It’s no secret that I’m a huge Annick Goutal fangirl. Early last year I wrote a week-long tribute about several of their most amazing fragrances. Annick Goutal, for me, is the epitome of quality, class, sophistication and beauty. Every single fragrance from Annick Goutal is exceptional quality and I can even appreciate the few I don’t like, which for the record are Mandragore, Petite Cherie and Ninfeo Mio. To not like a mere three out of a very long line-up is pretty amazing. And it’s not that I don’t think these fragrances aren't good, it’s simply that they aren’t my style.

It’s probably also not a secret that I adore mimosa. Parfums de Nicolaï Mimosaique and L’Artisan Mimosa pour Moi are two of my favorites for spring and summer. Ironically, I don’t think I’ve ever smelled mimosa flowers in real life so when I smell mimosa prominent fragrances I can only assume that Mimosaique and Mimosa pour Moi smell somewhat like the real thing. The idea that Annick Goutal created a mimosa fragrance to add to their Les Soliflores collection was like a dream come true and I’ve been waiting with baited breath for its arrival. I love every single other soliflore in Goutal’s collection; especially Le Chevrefeuille which is like honeysuckle iced tea to me. Oh, and AG’s Neroli is fabulous. But I could go on and on and on about all their fragrances which are absolutely fantastic (Songes, Heure Exquise, Rose Splendide, Eau de Ciel, Ambre Fetiche, Encens Flamboyant, Sables, Un Matin d’Orage...seriously...I may as well list the entire line).

Sadly, I’m pretty bummed out about this, but Le Mimosa didn’t live up to my expectations. Sure, it comes in an adorable polka-dotted box with polka-dotted ribbon and as a little girl I had a fascination with polka-dots from about age 3-9 (I still remember the pink & purple polka-dot curtains in my bedroom with matching bedspread and sheets). So, as you can imagine, Le Mimosa comes housed in all sorts of cuteness and this level of adorable girlishness does give one a preview of how the fragrance smells. It’s a very young, girlish, cute and innocent fragrance. You might say all mimosa scents are like this and I wouldn’t disagree with you. But Le Mimosa turns out to be much more about peach, pear and a slight juicy greenness and very little to do with actual mimosa. Le Mimosa, like all scents from Annick Goutal is quite lovely, especially if you think you would enjoy a sweet little peachy-pear-floral, but if you’re expecting a true mimosa solifore I think you’ll be disappointed.

To me, Keiko Mecheri Peau de Peche is the best peach fragrance ever created with its oh-so-delicate fuzzy peach skin quality. It’s probably two or three times per year when I yearn to smell a bit peachy, and the Keiko Mecheri is what I’d reach for. Annick Goutal’s Le Mimosa has both peach and pear notes along with what I’ve previously described as “plant juice” essence (I think it was Hermessence Iris Ukiyoe the last time I described this “plant juice” quality). I actually like the overall scent of Le Mimosa, but can’t get past the fact that it doesn’t smell enough like mimosa nor is it truly my style. It reminds me of AG’s Petite Cherie, which, as stated above, is one of the few Goutal’s I don’t wear. Although for the record, I like Le Mimosa much more than Petite Cherie and would gladly wear it over Petite Cherie.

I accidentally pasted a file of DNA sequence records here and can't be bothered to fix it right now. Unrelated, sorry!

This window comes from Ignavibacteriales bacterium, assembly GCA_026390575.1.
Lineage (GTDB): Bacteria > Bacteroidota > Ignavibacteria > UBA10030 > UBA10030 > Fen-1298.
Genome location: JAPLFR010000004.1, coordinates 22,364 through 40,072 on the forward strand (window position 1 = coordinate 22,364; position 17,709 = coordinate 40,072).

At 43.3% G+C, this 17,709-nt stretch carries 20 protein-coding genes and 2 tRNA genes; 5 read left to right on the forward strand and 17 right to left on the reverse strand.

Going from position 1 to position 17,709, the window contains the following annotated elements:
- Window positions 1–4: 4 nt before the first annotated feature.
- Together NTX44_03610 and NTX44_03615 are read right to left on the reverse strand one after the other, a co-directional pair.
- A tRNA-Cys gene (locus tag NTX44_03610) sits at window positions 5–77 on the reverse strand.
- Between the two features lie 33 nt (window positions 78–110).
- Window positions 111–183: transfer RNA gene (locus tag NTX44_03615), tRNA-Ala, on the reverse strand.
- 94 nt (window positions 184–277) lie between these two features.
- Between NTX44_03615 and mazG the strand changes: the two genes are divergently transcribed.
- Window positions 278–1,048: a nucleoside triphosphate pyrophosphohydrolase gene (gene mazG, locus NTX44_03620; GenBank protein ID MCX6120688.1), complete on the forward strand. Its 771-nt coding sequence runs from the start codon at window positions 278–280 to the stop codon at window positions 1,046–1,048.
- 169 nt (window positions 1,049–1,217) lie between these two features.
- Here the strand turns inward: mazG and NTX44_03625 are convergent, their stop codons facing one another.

I didn’t need or want another mimosa scent that smelled especially similar to L’Artisan Mimosa Pour Moi or Parfums de Nicolaï Mimosaique so I’m glad the AG Mimosa isn’t in the same vein. One of the biggest differences is that the L’Artisan and PdN both use heavy doses of what I’d describe as heliotrope, giving both fragrances almost a fluffy, powdery quality. There is nothing in the way of heliotrope or a powdery sensation in the Goutal Mimosa – so perhaps for some this will be exactly what they are looking for. I was so curious to smell AG’s version of a mimosa soliflore and I’m left wishing they had amped up the mimosa note about a million times over. If the mimosa note was more prominent it probably would better compliment the peachy-pear-greenness a good deal; similar to the way apricot compliments osmanthus so divinely. Or maybe it’s my chemistry, perhaps the mimosa note just doesn’t show up on me.

As with all perfumes, your experience may vary, so even though I’m disappointed with Le Mimosa, you might still give this one a shot if you’re a Goutal fan or a lover of fresh, fruity florals. Even though I’m not head over heels for Le Mimosa its still one of the best fruity florals launched in the past year.

Notes: bergamot, anise, mimosa, iris, sandalwood, musk, peach

Wednesday, March 9, 2011

L'Artisan Fleur de Narcisse: Nostalgia and Never Say Never

For those who have moved to another state, another region or a different country do you sometimes have nostalgic moments when you remember so fondly an aspect of your former location? I’m originally from the northeast, from New England and now that I’m in the southwest I have been missing the gorgeous unfolding of a northeastern spring. I also miss the spectacular foliage during autumn in Massachusetts, Maine, New Hampshire and Vermont, but there is an equivalent yet different beauty watching the Aspen trees in the mountains of New Mexico turn into a blanket of pure gold. The spring, however, is not true spring in the southwest, or at least not my definition of spring.